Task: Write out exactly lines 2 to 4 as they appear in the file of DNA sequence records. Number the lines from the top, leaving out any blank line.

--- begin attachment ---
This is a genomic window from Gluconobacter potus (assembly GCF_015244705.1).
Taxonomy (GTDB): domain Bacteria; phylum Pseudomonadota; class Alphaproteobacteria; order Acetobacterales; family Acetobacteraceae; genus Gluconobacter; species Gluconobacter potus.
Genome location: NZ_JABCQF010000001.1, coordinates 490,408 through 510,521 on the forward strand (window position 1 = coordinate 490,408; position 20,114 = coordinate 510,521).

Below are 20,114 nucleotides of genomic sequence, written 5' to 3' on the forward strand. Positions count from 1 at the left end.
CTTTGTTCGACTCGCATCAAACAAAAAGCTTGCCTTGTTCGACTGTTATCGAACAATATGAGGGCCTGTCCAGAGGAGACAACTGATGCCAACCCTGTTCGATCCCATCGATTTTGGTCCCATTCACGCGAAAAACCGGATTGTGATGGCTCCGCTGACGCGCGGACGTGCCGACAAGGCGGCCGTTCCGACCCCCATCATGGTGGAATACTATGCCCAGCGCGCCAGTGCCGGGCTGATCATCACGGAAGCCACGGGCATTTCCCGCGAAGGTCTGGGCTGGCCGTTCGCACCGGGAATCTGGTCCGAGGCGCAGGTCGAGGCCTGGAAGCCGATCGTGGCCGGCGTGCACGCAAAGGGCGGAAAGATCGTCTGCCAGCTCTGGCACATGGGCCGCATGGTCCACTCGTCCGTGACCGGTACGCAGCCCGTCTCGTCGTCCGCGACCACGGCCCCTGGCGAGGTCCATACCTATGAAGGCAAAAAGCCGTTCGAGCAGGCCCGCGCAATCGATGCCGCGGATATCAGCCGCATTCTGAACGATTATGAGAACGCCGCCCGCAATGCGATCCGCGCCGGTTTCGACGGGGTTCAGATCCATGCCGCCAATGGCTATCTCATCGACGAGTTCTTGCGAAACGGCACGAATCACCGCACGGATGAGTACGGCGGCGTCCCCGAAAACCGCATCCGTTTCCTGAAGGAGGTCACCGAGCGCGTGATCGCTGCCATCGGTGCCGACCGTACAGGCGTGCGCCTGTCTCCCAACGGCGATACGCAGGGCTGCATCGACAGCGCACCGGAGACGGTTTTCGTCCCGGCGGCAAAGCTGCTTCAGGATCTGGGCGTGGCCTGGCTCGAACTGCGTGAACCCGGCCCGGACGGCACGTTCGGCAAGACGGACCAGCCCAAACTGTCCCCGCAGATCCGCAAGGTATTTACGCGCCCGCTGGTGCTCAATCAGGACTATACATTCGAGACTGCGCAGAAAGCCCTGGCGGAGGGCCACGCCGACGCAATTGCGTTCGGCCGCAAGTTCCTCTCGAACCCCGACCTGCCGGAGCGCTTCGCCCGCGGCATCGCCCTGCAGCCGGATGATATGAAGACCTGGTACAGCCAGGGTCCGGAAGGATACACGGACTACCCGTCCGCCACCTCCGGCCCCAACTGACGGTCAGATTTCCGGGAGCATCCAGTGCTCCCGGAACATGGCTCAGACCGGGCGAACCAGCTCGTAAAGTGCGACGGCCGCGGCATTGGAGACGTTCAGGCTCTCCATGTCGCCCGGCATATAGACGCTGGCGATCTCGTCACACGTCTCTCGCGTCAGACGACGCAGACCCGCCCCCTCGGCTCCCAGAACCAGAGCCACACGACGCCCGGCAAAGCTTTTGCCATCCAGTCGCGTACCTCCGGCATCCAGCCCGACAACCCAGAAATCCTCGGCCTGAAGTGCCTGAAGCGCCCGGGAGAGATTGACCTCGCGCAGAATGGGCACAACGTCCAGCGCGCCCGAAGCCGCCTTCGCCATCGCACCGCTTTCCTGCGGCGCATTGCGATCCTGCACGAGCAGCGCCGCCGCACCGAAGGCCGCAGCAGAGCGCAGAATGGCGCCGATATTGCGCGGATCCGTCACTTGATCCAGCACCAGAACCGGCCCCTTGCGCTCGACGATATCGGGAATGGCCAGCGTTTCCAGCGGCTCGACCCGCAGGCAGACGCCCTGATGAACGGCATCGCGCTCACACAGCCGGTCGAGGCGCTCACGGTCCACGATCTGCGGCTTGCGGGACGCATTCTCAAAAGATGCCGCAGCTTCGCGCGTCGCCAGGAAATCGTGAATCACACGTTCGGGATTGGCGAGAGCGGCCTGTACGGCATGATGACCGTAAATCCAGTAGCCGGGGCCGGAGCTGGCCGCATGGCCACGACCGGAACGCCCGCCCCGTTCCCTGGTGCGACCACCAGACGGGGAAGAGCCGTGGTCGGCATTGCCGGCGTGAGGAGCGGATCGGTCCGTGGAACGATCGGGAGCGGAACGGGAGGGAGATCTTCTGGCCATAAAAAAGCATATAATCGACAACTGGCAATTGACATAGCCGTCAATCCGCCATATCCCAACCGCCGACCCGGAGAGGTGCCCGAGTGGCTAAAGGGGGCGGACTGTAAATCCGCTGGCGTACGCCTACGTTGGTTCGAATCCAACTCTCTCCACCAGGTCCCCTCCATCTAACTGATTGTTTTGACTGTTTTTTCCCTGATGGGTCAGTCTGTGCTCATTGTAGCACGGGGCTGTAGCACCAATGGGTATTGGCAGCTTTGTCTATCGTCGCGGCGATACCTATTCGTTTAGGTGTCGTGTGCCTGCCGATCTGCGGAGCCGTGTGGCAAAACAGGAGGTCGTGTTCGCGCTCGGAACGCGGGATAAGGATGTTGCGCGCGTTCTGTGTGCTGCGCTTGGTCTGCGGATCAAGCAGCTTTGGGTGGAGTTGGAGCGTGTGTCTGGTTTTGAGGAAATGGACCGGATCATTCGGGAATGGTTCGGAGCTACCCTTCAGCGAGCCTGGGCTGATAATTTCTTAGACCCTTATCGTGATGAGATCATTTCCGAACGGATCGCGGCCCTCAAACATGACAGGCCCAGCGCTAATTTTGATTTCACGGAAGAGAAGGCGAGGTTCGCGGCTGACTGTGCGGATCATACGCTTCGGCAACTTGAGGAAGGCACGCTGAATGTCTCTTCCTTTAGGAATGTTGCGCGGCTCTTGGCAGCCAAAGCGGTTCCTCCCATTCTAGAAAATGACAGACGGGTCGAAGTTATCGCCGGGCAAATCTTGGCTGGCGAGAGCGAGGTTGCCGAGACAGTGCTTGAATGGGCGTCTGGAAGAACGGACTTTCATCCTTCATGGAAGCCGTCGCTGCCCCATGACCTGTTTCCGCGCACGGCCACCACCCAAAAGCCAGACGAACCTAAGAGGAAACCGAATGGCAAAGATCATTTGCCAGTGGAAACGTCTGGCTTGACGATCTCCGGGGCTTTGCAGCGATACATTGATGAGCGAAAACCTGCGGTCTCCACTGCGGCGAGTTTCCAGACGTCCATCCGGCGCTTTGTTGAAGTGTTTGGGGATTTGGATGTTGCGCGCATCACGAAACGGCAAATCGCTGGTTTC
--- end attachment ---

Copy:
Taxonomy (GTDB): domain Bacteria; phylum Pseudomonadota; class Alphaproteobacteria; order Acetobacterales; family Acetobacteraceae; genus Gluconobacter; species Gluconobacter potus.
Genome location: NZ_JABCQF010000001.1, coordinates 490,408 through 510,521 on the forward strand (window position 1 = coordinate 490,408; position 20,114 = coordinate 510,521).

Below are 20,114 nucleotides of genomic sequence, written 5' to 3' on the forward strand. Positions count from 1 at the left end.